|The beauty of the Himalayan Mountain range belies the spiritual battles raging in Himachal Pradesh.|
Under the new law, those convicted of “forcible conversions” will be given a prison sentence of up to two years and/or fines up to 25,000 rupees (about US$565). If minors or Dalits are “forcibly converted,” the fine is five years imprisonment and/or 50,000 rupees (about US$1130).
Also, in order to prove the conversion is of their own free will, those wishing to change religions must apply at least 30 days in advance or be fined 1,000 rupees (about US$23). There is concern among many Christian and minority organizations that the law will make it easier for extremist groups to persecute innocent people.
Just before the law passed, three Gospel for Asia Bible college students were severely beaten, and their school was vandalized by an anti-Christian mob.
On January 27, a group of Hindu extremists beat three students, Dayaram, Chiman and Kovidh, from a GFA home Bible college in Himachal Pradesh. The group also vandalized their school. The young men were participating in weekend outreach the morning of the attack.
While distributing Gospel tracts and selling Christian calendars, the students were confronted by a man on a bicycle. The man asked them what they were doing, and the students told him they were selling calendars. He asked how much the calendars were, and they replied, “20 rupees” (about US45 cents).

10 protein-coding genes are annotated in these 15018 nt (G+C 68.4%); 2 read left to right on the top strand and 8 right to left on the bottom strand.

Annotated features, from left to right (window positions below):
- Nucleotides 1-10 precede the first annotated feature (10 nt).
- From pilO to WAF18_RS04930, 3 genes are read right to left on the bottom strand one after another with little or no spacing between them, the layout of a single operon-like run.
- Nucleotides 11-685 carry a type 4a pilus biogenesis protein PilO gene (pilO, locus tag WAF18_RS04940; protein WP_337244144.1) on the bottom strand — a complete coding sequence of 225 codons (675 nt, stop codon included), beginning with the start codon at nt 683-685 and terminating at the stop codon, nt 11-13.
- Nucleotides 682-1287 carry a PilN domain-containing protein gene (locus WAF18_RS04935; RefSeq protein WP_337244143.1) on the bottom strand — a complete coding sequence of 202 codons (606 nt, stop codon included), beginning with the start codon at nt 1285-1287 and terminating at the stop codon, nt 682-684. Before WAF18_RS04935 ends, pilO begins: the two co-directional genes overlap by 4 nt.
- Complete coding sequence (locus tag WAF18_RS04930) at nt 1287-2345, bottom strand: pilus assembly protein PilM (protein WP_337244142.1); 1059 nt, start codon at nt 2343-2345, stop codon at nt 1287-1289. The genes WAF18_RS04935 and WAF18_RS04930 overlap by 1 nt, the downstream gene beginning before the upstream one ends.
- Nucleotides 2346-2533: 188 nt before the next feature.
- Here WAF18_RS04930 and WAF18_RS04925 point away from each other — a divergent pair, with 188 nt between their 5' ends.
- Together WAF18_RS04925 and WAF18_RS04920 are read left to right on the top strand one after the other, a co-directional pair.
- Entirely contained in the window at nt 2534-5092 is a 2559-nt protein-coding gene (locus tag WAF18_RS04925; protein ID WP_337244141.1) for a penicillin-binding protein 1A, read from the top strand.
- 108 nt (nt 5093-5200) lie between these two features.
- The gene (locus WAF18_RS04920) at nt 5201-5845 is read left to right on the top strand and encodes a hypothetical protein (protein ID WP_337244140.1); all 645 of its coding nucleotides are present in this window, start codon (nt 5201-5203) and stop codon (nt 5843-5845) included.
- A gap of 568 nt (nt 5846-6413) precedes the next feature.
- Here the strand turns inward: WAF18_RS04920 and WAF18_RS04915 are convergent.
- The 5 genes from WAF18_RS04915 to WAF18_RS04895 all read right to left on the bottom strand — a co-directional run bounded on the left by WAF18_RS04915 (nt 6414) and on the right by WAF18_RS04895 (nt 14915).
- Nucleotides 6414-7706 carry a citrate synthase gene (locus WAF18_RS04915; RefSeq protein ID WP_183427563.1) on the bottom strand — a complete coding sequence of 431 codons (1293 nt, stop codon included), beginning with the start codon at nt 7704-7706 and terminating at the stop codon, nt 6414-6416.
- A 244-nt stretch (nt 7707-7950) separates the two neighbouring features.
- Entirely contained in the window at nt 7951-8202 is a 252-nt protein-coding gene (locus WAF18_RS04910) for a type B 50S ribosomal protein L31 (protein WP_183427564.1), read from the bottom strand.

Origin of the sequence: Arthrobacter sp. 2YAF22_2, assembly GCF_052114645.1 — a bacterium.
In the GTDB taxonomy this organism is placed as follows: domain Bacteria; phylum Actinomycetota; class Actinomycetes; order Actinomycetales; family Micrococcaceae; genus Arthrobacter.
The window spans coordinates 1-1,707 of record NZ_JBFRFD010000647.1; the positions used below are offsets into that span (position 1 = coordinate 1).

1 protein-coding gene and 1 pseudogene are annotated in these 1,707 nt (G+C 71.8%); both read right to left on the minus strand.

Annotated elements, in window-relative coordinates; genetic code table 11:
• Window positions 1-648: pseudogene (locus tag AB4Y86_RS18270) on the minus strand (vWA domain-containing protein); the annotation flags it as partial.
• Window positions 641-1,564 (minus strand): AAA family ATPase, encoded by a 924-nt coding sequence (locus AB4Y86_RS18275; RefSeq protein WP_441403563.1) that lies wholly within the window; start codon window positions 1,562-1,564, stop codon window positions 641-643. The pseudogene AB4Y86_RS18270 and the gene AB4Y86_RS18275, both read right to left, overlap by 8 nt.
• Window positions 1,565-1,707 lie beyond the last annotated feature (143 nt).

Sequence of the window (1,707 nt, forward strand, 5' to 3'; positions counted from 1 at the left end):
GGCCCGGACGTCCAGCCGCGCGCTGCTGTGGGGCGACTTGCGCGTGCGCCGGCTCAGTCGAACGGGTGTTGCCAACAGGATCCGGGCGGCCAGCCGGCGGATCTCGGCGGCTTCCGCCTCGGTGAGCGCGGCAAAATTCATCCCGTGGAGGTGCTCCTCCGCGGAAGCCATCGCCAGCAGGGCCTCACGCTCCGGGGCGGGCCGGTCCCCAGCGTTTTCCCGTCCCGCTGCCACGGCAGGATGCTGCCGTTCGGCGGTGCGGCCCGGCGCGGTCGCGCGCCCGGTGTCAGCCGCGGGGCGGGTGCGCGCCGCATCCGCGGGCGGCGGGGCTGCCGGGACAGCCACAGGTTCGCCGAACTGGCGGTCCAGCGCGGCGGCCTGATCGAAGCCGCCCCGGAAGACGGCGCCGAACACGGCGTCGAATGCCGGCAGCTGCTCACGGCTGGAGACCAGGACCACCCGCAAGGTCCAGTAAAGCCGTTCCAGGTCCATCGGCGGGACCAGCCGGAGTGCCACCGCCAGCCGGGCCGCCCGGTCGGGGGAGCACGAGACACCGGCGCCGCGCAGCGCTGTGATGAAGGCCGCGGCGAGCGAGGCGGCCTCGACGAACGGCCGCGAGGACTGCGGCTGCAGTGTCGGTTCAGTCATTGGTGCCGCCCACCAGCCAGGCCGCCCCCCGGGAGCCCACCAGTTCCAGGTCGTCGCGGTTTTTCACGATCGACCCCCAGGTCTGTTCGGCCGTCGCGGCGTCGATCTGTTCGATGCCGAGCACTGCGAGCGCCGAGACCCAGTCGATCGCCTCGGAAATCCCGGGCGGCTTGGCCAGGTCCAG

“You are lying!” the man exclaimed.
Immediately, the man called someone on his cell phone. Within minutes, a large group of people surrounded the students. The group ripped off the students’ shirts and tore some of their calendars in half, then forced the students to tear up the rest of the calendars.
The mob also took Dayaram’s belt and began to beat the young men with it. The attacks continued and the crowd tried to force the men to say, “Jai Shree Ram,” a saying that praises a Hindu god. When the students refused to repeat the phrase, the mob’s anger escalated.
“Let’s burn them alive!” one attacker yelled. They smeared black grease on the students’ faces and tied their hands behind their backs. The mob beat them even more severely than before, and finally decided to take the young men to the police station.
About 60 members of the mob went to the Bible school and vandalized the facility.
The beatings attracted so much attention that by the time the group reached the police station, a few reporters had gathered. They began to question and take pictures of the students. “Where are you living?” “Who is your leader?” “What are you taught in your Bible college?” “Are you forcing people to convert to Christianity?” The young men answered the inquiries truthfully. During the interviews, the rest of the students—about 20 in all—and their leader from their Bible college were brought to the station.
The police took everyone inside to question the leader, and protect the students and staff.
When the tension subsided, the police officers accompanied the students and their leader home and posted four guards around their school to protect them throughout the night.
Leaders in Himachal Pradesh are asking for prayer that despite the passing of the anti-conversion law, persecution will not increase in Himachal Pradesh. Their prayer is that more people will come to Christ in this state than ever before, and that those who persecuted the Bible college students will come to salvation.